Published: March 8, 2017
Man stands in front of "Kissing Point" installation

The 13th annual Brakhage Center Symposium will exhibit Kissing Point (Revisited) by video artist Peggy Ahwesh, featuring two distinct videos that together create a friction of both style and concept at the ATLAS Center's Black Box Experimental Studio on March 11 and 12. The exhibit features two distinct videos that together create a friction of both style and concept. 

If you go
Who: Open to the public
What: Kissing Point (Revisited)
When: Saturday, March 11, and Sunday, March 12, 10 a.m. to 5 p.m.
Where: ATLAS Center, Black Box Theatre

"Kissing point" is a little-known concept used to articulate the geographic junctures where the two territories of Israel and Palestine make contact or overlap, indicating points of geopolitical contention.

"Erotic undertones flavor the meaning of the term [kissing point], offering the potential of interaction and a flirtation with 'the other,' giving these junctures a psychological dynamic and more than a bit of ironic interplay," Ahwesh says.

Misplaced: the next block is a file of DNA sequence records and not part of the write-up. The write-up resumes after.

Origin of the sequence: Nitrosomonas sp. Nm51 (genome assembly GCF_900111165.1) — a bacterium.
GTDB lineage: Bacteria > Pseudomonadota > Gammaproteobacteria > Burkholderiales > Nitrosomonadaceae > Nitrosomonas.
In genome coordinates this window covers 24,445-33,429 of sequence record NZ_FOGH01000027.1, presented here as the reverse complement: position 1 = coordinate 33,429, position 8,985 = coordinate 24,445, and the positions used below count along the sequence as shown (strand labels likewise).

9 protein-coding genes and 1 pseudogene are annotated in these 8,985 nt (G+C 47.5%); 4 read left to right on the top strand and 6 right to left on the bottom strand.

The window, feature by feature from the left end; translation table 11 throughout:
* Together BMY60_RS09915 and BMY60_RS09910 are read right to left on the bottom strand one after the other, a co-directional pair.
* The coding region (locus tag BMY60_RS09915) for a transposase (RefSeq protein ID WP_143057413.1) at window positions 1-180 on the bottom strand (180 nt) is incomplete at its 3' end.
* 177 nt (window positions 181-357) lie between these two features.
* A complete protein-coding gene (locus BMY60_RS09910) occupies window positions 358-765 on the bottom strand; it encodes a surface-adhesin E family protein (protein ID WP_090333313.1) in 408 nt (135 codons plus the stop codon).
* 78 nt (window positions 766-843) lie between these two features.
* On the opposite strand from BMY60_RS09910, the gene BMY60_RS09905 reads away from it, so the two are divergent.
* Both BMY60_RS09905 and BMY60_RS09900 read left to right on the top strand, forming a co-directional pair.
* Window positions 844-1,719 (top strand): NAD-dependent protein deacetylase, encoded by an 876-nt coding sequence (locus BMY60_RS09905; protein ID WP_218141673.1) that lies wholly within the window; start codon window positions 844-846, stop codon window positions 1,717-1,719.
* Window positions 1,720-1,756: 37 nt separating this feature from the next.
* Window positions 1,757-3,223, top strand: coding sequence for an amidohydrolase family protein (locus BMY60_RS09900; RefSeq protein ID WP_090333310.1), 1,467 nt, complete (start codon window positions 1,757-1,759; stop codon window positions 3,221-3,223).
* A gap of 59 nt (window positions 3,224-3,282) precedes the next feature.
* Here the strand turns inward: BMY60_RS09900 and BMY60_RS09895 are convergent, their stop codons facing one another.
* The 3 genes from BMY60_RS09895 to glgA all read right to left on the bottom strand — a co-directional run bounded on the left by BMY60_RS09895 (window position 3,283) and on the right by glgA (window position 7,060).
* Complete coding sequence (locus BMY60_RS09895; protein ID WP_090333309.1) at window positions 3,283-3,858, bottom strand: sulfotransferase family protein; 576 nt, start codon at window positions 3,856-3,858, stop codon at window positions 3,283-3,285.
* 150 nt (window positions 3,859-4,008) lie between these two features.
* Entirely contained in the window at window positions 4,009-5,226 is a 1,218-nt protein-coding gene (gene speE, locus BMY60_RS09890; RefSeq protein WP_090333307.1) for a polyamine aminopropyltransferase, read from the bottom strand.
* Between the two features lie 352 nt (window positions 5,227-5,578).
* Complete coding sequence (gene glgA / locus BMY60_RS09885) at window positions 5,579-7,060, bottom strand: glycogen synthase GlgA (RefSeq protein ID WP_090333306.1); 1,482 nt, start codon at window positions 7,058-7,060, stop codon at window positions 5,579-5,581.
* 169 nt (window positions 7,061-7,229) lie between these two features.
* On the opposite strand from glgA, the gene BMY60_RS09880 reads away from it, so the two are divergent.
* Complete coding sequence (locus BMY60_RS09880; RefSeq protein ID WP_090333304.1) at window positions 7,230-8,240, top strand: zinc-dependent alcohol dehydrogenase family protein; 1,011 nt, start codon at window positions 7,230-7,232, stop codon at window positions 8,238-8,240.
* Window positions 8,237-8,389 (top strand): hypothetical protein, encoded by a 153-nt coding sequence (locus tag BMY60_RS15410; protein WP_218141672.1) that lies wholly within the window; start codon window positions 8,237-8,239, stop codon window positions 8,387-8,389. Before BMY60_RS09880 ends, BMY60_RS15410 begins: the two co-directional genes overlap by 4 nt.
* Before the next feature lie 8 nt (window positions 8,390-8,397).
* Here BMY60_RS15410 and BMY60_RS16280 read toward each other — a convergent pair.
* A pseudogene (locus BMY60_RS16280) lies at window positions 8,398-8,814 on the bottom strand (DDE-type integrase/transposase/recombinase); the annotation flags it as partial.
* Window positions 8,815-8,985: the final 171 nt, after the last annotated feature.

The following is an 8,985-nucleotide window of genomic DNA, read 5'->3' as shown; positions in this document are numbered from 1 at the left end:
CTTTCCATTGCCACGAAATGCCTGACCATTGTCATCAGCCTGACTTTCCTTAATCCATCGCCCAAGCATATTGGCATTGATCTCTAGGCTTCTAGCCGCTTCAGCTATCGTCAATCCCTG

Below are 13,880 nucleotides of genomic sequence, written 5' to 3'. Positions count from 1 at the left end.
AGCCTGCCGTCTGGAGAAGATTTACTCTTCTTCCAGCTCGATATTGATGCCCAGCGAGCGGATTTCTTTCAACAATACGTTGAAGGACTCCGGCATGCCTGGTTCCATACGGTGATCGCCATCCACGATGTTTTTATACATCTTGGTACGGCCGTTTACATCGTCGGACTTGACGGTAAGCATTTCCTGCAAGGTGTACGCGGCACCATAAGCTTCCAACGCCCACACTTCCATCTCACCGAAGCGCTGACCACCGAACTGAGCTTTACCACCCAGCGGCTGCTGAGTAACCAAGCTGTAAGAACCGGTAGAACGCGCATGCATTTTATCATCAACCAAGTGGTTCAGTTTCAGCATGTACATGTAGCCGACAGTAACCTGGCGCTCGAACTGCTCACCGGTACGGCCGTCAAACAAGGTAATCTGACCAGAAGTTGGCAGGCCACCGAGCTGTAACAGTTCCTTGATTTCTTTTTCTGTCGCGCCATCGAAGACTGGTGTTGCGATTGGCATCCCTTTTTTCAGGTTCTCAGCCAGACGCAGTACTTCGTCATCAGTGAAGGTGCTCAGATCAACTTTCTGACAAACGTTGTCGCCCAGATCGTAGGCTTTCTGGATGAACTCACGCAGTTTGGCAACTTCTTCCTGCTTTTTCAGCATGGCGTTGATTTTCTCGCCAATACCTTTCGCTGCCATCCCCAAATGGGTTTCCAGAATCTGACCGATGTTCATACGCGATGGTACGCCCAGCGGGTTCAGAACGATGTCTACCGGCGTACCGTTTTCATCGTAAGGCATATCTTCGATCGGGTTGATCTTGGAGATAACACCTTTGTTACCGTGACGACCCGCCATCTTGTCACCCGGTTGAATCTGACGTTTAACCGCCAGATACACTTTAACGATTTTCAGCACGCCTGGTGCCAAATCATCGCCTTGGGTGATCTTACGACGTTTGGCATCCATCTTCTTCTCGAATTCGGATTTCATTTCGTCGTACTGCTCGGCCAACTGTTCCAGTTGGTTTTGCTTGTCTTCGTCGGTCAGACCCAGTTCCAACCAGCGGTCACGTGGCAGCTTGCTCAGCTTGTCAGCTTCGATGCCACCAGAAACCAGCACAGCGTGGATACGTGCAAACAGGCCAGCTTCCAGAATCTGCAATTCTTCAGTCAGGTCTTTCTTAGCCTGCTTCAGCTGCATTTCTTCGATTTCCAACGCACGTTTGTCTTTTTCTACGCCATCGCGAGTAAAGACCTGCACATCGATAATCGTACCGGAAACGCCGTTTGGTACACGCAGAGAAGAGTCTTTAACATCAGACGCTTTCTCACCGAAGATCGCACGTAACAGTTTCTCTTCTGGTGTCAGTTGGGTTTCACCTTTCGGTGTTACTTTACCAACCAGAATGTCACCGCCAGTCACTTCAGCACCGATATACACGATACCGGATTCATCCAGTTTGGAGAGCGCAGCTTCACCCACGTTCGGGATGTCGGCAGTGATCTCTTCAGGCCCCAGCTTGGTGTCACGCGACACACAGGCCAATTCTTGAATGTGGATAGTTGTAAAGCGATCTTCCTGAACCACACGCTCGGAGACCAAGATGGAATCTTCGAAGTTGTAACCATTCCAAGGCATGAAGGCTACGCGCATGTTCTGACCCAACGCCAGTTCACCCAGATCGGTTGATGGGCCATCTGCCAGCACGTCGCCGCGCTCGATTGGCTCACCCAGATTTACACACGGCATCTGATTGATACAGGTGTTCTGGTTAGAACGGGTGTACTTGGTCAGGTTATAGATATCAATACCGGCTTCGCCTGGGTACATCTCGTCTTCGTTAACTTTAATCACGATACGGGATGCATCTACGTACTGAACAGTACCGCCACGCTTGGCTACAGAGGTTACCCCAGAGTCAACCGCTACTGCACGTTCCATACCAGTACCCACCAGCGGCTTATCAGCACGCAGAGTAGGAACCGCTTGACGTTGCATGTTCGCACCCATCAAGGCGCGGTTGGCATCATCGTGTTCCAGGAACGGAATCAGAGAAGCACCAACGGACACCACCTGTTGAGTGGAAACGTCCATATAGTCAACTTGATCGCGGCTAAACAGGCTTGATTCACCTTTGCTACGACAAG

The title piece "Kissing Point" is a 15-minute split-screen video that pairs footage from inside and around West Bank tunnels with an Israeli bypass road and its environs.

Shot during the early hours of the morning, the camera methodically snakes through these aseptic, nearly empty spaces, sometimes forced to stop and double back because of roadblocks or other physical limitations.

Shot mostly at night, street scenes of shopping and men at work are situated as part of the bewildering network of void zones and semi-porous borders that make up this landscape.

"Lessons of War" video art installationAhwesh commented on the piece: "The nighttime skies and landscapes on the physical and political edges of the territory are empty, haunted, and surreal . . . one’s expansive sense of wanderlust is controlled by the limitations of division . . ."

The second video, titled "Lessons of War," is presented on monitors and details several episodes from the Israeli-Gaza conflict of 2014.

The video footage is lifted from a YouTube channel that renders the news in animation—fantastic, imaginative and several protective layers away from reality—which Ahwesh re-purposed to comment on society's short memories, the reductive narrative of the news and the uneasy detachment one has from distant violence.

The exhibit is free and open to the public from 10 a.m. to 5 p.m. on Saturday, March 11, and Sunday, March 12.